It wasn’t the biggest story of 2007, but amid all the other swirling story lines of college football’s craziest fall, Tennessee won its fourth SEC East title in 10 years. The Volunteers began in shaky fashion, losing at No. 12 California by 14 and at No. 5 Florida by 39, but they won eight of nine, taking down ranked Georgia and South Carolina teams at home, then scaring the daylights out of eventual national champion LSU in the SEC title game.
Phil Fulmer’s Vols ranked ninth in S&P+ that year, completing a rebound — after ranking in the S&P+ top 10 six times between 1993-2001, they had averaged only a No. 27 ranking from 2002-05. This was their second straight season in the top 10.
Fulmer was a tremendous coach who proved he could again find the course after he ran off it. And in 2008, the Vols ran off course once more after losing quarterback Erik Ainge. Jonathan Crompton and Nick Stephens struggled behind center, and Tennessee was held to 14 or fewer points in seven games. The Vols lost twice while allowing 14 or fewer, got thumped by resurgent rivals Georgia and Alabama, and finished 5-7.
That November, Tennessee and athletic director Mike Hamilton panicked. And the program hasn’t been the same since. Hamilton pressured Fulmer to resign and replaced him with that year’s hot name, Lane Kiffin, who left after one 7-6 season. Louisiana Tech’s Derek Dooley took over and went 6-7, 5-7, and 5-7. Jones replaced him and has averaged 7.5 wins per year over four seasons.
In the 10 seasons since Tennessee won the East and 10 games, the Vols have done neither. Patience is a virtue in college football; it’s also nearly impossible to execute.
After a five-win first year, Jones has taken the Vols to three straight bowls and two straight ranked finishes (22nd each year). At the least, he has brought the program back to Fulmer’s 2002-05 levels. Does he have a 2006-07 run in him?
2016 was supposed to be the year. The Vols started ninth in the polls after going 9-4 with four gut-wrenching losses to good teams (by a total of 17 points) in 2015. They clammed up with late leads, but the way 2016 began, it seemed like the demons were getting exorcised. They survived a massive challenge against Appalachian State, rode early turnovers luck to an easy 45-24 win over Virginia Tech, kept Ohio at bay (again with turnovers luck), beat Florida for the first time since 2004, and took down Georgia in one of the best games of the season.
Throughout this impossible run, however, the injuries were piling up. Linebacker Jalen Reeves-Maybin made it just four games. Running back Jalen Hurd played just seven. The offensive line started eight guys at least twice. A whopping nine regulars on defense missed at least four games.
The offense reinvented itself late in the year and soared, but the defense fell apart. After the 5-0 start came a three-game losing streak and a season-ending loss to Vanderbilt, the Vols’ third in five years. An easy bowl win over Nebraska sent quarterback Josh Dobbs out in style, but Tennessee wasn’t supposed to settle for being happy with a No. 22 ranking.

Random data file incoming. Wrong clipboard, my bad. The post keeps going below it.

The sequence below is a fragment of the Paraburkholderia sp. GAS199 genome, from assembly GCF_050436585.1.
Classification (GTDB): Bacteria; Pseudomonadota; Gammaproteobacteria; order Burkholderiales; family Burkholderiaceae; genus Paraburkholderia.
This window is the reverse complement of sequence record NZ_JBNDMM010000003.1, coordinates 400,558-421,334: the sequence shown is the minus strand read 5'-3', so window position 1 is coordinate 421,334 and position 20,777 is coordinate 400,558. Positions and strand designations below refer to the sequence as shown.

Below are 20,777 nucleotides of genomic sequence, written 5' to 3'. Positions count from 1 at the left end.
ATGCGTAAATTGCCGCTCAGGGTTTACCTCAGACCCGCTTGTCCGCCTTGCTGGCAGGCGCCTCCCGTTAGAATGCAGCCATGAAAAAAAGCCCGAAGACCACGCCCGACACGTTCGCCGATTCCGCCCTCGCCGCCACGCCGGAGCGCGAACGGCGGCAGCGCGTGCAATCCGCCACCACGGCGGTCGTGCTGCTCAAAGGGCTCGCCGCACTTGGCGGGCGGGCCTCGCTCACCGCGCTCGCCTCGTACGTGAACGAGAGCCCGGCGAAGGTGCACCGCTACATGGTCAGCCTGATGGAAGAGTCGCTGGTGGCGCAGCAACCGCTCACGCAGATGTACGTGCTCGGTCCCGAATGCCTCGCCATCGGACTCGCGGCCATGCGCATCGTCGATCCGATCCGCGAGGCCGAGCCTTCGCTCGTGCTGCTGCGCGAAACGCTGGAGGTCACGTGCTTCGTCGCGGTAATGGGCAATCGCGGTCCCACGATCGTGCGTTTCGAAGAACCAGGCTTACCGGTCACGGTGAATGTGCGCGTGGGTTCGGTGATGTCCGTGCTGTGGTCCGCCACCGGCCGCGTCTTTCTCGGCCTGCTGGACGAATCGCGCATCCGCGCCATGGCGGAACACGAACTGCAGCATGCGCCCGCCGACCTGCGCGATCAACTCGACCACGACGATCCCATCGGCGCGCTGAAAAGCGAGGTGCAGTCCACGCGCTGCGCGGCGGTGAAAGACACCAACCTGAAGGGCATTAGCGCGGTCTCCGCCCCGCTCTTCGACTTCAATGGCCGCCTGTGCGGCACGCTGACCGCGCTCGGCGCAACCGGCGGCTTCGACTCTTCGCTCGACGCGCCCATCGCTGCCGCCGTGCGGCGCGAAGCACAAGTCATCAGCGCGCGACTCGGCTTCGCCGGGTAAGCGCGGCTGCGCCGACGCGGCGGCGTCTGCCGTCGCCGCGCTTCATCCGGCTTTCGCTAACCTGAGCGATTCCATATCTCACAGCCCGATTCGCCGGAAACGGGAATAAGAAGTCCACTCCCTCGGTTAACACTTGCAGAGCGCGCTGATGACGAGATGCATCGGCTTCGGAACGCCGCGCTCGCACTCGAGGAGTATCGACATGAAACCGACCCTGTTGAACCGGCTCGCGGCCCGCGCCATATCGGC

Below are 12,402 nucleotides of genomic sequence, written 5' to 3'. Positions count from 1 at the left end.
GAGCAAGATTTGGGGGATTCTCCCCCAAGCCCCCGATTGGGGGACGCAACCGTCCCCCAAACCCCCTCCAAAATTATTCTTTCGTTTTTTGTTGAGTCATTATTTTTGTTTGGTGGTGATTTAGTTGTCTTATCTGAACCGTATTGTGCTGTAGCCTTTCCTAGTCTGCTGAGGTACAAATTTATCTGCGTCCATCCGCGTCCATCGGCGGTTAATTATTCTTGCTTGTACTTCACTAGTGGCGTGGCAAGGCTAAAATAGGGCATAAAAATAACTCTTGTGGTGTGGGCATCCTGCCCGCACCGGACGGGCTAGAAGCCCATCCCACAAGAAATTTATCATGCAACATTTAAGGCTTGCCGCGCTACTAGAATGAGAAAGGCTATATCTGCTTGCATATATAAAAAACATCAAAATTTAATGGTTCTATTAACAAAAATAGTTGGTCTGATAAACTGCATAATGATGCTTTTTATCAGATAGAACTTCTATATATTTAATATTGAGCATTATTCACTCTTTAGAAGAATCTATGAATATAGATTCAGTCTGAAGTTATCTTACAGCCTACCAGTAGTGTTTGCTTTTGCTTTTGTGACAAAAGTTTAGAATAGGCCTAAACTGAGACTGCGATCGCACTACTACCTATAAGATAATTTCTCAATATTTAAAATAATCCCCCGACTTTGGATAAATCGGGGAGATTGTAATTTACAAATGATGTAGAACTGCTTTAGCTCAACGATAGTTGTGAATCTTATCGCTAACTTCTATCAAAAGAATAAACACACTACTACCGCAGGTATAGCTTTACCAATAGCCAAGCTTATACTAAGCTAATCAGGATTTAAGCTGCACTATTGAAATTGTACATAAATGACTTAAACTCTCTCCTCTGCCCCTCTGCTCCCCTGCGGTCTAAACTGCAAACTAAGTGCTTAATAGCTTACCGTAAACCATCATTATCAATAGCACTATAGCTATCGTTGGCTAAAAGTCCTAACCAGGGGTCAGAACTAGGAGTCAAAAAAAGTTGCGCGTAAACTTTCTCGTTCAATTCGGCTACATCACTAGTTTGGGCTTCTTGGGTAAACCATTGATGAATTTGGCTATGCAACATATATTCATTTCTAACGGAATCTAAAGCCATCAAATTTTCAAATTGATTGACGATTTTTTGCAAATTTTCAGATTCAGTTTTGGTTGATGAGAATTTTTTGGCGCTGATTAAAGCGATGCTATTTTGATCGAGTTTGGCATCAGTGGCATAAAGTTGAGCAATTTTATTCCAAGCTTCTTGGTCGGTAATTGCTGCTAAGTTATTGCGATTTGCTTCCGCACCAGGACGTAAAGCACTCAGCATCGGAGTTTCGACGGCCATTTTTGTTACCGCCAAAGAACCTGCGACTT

Now what? Dobbs is gone, as are running backs Hurd and Alvin Kamara, leading receiver Josh Malone, tight end Jason Croom, and four of the top six from the makeshift defensive line. There is still undeniable talent, but the offense is getting reinvented, and following last season’s collapse, the defense sort of is, too.
Jones has done a pretty good job, but in the most frustrating possible way. The needless conservatism of 2015 held back a brilliant season, and his defense fell apart just as his offense found fifth gear in 2016. That the Vols won nine games in each year is good; the regrets, however, are obvious.
It’s not too late. There are former star recruits everywhere you look, and both the offensive line and defensive back seven boast swaths of experience. Now that the pressure of 2016’s preseason rankings are off the table, maybe the Vols can relax and play football. But the pressure’s never fully off in Knoxville. Tennessee voluntarily sent an excellent coach away 10 years ago; every year since has been a desperate quest to get back what the Vols had.
2016 in review
Tennessee’s 2016 was a three-parter: chaotic success, funk, and reinvention.
- First 6 games (5-1): Avg. percentile performance: 70% (70% offense, 58% defense) | Avg. score: UT 34, Opp 27 | Avg. yards per play: UT 5.8, Opp 5.4 (plus-0.4)
- Next 2 games (0-2): Avg. percentile performance: 29% (22% offense, 24% defense) | Avg. score: Opp 37, UT 16 | Avg. yards per play: Opp 6.3, UT 3.6 (minus-2.7)
- Last 5 games (4-1): Avg. percentile performance: 75% (92% offense, 47% defense | Avg. score: UT 48, Opp 28 | Avg. yards per play: UT 8.5, Opp 6.1 (plus-2.4)
It took some smoke and mirrors to get to 5-0, and when the Vols fell to Texas A&M in overtime, the wind left the sails immediately. UT got destroyed by Alabama, then suffered an upset at the hands of South Carolina and its new quarterback, Jake Bentley.